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Amazon’s lead EU data regulator is asking questions about Alexa privacy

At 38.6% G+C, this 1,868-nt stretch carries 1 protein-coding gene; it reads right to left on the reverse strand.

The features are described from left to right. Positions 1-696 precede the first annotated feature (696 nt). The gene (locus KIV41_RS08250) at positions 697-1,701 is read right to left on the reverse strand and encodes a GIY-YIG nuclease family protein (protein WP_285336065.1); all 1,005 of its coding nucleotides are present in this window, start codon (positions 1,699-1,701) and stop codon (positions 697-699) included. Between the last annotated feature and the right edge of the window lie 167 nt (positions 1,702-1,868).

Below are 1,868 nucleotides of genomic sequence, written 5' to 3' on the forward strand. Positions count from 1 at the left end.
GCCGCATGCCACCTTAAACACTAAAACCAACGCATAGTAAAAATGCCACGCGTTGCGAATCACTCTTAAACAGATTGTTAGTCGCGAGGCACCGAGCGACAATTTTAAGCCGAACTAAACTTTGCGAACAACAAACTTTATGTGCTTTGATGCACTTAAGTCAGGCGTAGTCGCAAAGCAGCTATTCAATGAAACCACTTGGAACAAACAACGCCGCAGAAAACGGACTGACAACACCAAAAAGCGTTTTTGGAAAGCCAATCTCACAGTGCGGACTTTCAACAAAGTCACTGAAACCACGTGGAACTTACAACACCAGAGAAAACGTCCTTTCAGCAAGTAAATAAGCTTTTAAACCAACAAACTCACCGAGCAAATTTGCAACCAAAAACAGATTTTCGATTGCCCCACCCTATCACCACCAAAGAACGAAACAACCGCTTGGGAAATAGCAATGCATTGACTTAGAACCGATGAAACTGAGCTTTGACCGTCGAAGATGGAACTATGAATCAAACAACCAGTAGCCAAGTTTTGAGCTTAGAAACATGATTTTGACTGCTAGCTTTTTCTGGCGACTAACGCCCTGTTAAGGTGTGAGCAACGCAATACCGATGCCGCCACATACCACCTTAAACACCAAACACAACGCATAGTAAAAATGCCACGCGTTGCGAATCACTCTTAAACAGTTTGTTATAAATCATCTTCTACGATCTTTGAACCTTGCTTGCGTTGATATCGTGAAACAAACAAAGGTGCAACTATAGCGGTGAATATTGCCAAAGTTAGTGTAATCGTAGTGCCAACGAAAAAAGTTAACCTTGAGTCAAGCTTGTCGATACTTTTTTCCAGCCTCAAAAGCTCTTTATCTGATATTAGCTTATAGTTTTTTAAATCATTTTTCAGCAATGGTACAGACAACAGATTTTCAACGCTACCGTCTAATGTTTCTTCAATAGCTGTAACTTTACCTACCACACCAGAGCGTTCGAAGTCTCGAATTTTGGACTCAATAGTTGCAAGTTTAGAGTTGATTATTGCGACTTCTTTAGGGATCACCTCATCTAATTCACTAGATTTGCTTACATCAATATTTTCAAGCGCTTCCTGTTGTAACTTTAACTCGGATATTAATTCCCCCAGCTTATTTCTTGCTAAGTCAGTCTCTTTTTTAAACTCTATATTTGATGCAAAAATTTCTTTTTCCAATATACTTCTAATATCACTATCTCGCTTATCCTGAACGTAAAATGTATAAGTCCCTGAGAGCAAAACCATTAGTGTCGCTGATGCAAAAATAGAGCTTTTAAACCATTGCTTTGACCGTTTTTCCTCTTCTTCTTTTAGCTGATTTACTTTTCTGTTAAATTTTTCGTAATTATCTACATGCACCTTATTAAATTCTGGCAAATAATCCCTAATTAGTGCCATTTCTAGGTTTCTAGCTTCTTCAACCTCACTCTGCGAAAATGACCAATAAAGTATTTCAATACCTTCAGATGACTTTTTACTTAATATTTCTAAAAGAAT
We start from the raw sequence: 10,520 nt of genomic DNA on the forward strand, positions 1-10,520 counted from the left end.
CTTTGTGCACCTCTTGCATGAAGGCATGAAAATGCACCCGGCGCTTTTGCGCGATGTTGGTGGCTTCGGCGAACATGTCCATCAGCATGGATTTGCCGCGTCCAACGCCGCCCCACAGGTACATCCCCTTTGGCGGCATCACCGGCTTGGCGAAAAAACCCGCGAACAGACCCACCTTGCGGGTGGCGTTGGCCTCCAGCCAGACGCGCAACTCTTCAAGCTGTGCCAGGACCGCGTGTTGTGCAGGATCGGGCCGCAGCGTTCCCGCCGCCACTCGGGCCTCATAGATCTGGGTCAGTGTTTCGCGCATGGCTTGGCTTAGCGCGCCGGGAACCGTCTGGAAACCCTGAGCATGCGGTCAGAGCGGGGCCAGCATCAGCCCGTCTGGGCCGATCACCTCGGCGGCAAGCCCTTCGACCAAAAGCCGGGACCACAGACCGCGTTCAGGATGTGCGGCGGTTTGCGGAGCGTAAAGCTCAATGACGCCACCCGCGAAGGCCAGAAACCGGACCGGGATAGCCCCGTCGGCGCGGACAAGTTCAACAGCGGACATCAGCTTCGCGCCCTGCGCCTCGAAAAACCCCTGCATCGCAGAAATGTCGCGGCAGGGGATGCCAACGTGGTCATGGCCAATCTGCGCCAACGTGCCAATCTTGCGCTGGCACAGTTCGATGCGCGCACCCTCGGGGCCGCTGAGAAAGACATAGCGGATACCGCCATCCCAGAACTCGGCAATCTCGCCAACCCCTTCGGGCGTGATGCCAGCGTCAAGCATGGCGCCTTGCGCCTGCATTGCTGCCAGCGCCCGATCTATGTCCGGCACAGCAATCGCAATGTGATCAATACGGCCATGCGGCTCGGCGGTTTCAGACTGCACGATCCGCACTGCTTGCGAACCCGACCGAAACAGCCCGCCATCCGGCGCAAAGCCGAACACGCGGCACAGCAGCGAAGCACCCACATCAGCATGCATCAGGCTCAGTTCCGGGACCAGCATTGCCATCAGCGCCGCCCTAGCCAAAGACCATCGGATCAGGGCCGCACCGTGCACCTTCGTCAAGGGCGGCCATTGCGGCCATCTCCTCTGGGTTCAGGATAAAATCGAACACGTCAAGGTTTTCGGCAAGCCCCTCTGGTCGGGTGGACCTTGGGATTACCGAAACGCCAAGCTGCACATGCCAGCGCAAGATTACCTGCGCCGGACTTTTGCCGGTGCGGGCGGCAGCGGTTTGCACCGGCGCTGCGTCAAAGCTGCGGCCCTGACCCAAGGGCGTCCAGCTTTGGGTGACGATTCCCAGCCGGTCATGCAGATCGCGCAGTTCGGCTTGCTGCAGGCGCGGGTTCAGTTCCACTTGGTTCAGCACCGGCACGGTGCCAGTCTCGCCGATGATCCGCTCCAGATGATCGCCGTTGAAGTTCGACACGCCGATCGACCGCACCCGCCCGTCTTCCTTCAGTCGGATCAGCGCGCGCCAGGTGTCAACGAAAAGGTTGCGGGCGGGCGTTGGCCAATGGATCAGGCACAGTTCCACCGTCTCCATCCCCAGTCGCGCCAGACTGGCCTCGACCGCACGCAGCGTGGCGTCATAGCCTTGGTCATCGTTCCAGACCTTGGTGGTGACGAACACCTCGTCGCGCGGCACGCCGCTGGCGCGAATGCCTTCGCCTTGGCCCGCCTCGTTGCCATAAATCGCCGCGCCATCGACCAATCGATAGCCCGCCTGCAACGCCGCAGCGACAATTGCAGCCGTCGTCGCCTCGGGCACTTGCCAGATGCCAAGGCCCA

Amazon’s lead data regulator in Europe, Luxembourg’s National Commission for Data Protection, has raised privacy concerns about its use of manual human reviews of Alexa AI voice assistant recordings. A spokesman for the regulator confirmed in an email to TechCrunch it is discussing the matter with Amazon, adding: “At this stage, we cannot comment further about this case as we are bound by the obligation of professional secrecy.” The development was reported earlier by Reuters. We’ve reached out to Amazon for comment. Amazon’s Alexa voice AI, which is embedded in a wide array of hardware — from the company’s own brand Echo smart speaker line to an assortment of third party devices (such as this talkative refrigerator or this oddball table lamp) — listens pervasively for a trigger word which activates a recording function, enabling it to stream audio data to the cloud for processing and storage. However trigger-word activated voice AIs have been shown to be prone to accidental activation. While a device may be being used in a multi-person household. So there’s always a risk of these devices recording any audio in their vicinity, not just intentional voice queries… In a nutshell, the AIs’ inability to distinguish between intentional interactions and stuff they overhear means they are natively prone to eavesdropping — hence the major privacy concerns. These concerns have been dialled up by recent revelations that tech giants — including Amazon, Apple and Google — use human workers to manually review a proportion of audio snippets captured by their voice AIs, typically for quality purposes. Such as to try to improve the performance of voice recognition across different accents or environments. But that means actual humans are listening to what might be highly sensitive personal data. Earlier this week Amazon quietly added an option to the settings